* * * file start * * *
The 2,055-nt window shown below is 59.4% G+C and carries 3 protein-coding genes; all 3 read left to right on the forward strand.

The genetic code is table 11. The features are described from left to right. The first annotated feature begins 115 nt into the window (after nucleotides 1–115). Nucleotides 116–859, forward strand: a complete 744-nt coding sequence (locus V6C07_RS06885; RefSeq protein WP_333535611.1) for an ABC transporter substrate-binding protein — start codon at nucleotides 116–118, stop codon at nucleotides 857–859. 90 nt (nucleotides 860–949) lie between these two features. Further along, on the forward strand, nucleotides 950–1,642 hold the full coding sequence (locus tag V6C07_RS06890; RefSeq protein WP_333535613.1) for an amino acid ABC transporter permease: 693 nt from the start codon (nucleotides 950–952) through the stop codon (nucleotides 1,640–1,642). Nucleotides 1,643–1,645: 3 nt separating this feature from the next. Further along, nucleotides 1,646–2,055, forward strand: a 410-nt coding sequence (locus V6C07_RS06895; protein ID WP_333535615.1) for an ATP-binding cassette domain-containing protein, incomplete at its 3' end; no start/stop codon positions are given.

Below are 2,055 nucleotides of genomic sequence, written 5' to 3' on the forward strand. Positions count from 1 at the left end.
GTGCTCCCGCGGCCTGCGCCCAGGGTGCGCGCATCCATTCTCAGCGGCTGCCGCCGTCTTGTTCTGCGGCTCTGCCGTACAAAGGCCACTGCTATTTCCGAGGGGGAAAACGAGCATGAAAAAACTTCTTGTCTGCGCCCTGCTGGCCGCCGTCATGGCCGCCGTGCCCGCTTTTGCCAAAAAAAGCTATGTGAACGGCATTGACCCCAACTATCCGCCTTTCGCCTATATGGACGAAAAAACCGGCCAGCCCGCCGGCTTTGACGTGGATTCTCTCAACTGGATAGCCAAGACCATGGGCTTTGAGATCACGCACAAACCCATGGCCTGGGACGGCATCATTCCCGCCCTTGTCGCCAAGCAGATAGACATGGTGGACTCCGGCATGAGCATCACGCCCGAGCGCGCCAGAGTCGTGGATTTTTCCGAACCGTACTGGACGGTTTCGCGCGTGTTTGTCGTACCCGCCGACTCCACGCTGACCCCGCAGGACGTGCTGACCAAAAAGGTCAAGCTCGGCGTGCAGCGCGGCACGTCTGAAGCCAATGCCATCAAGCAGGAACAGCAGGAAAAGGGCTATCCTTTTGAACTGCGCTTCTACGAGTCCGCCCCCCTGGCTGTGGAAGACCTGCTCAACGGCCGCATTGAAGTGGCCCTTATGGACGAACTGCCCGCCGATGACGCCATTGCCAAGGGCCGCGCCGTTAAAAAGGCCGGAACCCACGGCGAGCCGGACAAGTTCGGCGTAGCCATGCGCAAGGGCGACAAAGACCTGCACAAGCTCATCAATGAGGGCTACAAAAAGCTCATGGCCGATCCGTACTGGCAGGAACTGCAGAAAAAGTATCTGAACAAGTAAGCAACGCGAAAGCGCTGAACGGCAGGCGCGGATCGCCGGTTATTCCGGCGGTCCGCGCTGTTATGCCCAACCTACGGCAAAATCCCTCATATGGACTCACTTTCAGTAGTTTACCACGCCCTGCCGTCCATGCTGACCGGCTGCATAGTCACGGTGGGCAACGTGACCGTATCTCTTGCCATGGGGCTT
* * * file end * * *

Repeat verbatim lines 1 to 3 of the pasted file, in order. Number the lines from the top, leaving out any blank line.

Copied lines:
The 2,055-nt window shown below is 59.4% G+C and carries 3 protein-coding genes; all 3 read left to right on the forward strand.

The genetic code is table 11. The features are described from left to right. The first annotated feature begins 115 nt into the window (after nucleotides 1–115). Nucleotides 116–859, forward strand: a complete 744-nt coding sequence (locus V6C07_RS06885; RefSeq protein WP_333535611.1) for an ABC transporter substrate-binding protein — start codon at nucleotides 116–118, stop codon at nucleotides 857–859. 90 nt (nucleotides 860–949) lie between these two features. Further along, on the forward strand, nucleotides 950–1,642 hold the full coding sequence (locus tag V6C07_RS06890; RefSeq protein WP_333535613.1) for an amino acid ABC transporter permease: 693 nt from the start codon (nucleotides 950–952) through the stop codon (nucleotides 1,640–1,642). Nucleotides 1,643–1,645: 3 nt separating this feature from the next. Further along, nucleotides 1,646–2,055, forward strand: a 410-nt coding sequence (locus V6C07_RS06895; protein ID WP_333535615.1) for an ATP-binding cassette domain-containing protein, incomplete at its 3' end; no start/stop codon positions are given.

Below are 2,055 nucleotides of genomic sequence, written 5' to 3' on the forward strand. Positions count from 1 at the left end.